There is a Thomas Hardy short story, On the Western Circuit, which concerns a barrister, a Lincoln’s-Inn man, whose love life is played out against the background of the Western Circuit, one of the six geographical circuits that make up the Bar of England and Wales.
For centuries the legal system has brought justice to country communities by sending judges “on circuit”. The barristers tag along in their train to earn their brief fees, “refreshers” and circuit fees. The Hardy story, apart from being intriguing in itself, always reminds me of how deeply embedded this legal tradition of the country circuit is.
Look for the court houses as you flash through the country towns: sometimes chipped at the edges, but always solid and proud symbols of the western tradition. Of all the regional court houses however the most magnificent must be the Bendigo courthouse. Built between 1892 and 1896, the Italianate palazzo building compares with the old Post Office, which was also designed and built by Watson, McColloch and McAlpine. Architecturally and historically, the courthouse is simply brilliant.
A testament to the court’s longevity is the graffiti gauged into the back of the benches of the Magistrate’s court. Some of it consists of wistful love notes; other parts are hateful slurs. Surprisingly, when I looked several years ago, I also found graffiti upstairs in the Supreme Court. This time in the press benches where bored Addy reporters over the decades had been carving their initials and dates. Although not all courthouse stories are boring. Tragedies and comedies have also unfurled in the form of murder and robbery and the minor infringements in between.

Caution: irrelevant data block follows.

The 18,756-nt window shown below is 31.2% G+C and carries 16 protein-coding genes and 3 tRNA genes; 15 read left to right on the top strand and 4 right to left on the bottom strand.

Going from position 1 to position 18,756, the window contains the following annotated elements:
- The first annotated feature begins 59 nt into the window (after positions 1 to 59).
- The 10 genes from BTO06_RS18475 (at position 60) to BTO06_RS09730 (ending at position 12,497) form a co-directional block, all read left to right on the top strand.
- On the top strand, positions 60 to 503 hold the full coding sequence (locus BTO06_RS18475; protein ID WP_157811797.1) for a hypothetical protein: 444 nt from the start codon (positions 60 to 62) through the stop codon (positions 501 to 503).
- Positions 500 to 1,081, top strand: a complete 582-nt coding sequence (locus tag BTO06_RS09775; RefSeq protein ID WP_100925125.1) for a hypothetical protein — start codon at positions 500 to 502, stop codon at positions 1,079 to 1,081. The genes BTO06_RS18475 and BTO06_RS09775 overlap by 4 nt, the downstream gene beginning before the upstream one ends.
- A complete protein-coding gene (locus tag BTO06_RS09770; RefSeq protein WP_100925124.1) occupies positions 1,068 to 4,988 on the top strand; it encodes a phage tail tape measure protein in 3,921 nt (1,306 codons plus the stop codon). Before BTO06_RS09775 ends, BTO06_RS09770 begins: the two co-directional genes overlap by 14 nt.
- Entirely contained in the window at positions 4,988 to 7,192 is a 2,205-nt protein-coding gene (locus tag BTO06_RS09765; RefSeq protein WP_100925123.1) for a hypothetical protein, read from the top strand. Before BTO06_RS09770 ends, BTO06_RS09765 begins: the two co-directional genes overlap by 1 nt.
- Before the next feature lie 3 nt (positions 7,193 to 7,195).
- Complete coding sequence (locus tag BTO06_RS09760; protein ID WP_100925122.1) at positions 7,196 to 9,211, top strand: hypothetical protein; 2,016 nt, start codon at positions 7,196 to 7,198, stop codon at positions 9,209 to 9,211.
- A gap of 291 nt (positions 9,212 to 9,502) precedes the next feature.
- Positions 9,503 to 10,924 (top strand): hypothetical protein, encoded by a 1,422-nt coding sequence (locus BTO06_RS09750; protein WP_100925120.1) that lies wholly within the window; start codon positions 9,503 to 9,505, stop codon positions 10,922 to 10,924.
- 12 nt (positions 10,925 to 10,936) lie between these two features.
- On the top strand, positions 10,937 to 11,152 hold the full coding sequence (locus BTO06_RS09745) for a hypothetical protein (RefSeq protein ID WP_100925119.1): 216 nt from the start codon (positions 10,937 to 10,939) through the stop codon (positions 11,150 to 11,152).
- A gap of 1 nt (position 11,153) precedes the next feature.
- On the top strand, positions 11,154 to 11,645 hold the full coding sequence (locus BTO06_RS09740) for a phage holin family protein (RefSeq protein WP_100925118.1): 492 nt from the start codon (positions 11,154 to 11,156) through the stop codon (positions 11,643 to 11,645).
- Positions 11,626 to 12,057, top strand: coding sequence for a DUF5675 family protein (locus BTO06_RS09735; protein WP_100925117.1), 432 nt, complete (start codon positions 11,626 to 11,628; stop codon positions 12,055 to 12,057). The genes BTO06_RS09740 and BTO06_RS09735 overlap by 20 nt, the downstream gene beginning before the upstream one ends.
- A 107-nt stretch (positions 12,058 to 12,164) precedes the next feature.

It is a great thing and not to be taken for granted, that we are able to pursue justice within the harbour of our own community. Country people are not only spared the inconvenience of travel, but they are represented by local practitioners in front of local magistrates who know and understand their business.
Of course there’s a downside to this. Chances are the court reporter will be looking for a story the very day you’re convicted for .05 and the chances aren’t bad that the news will be on the paper’s front page the next day.
It is estimated that the new courthouse which is currently under construction will be completed by the end of 2022. As for the old courthouse, according to the Victorian government, a process will be established “to consider future use options in consultation with the community.” It is a huge shame however that the old courthouse will lose its original function. There are centuries-old buildings around the world which have been renovated and restored so they can continue to fulfil the purpose for which they were built.
Given the present reality however we now have to concentrate on what sort of business or agency could function within the old courthouse. I’ve heard suggestions that the building could become the home of the Bendigo Historical Society. Or perhaps it could be part of a much-needed extension of the Golden Dragon Museum. Whatever the solution, I hope it retains the dignity and stature of our magnificent and much-loved courthouse.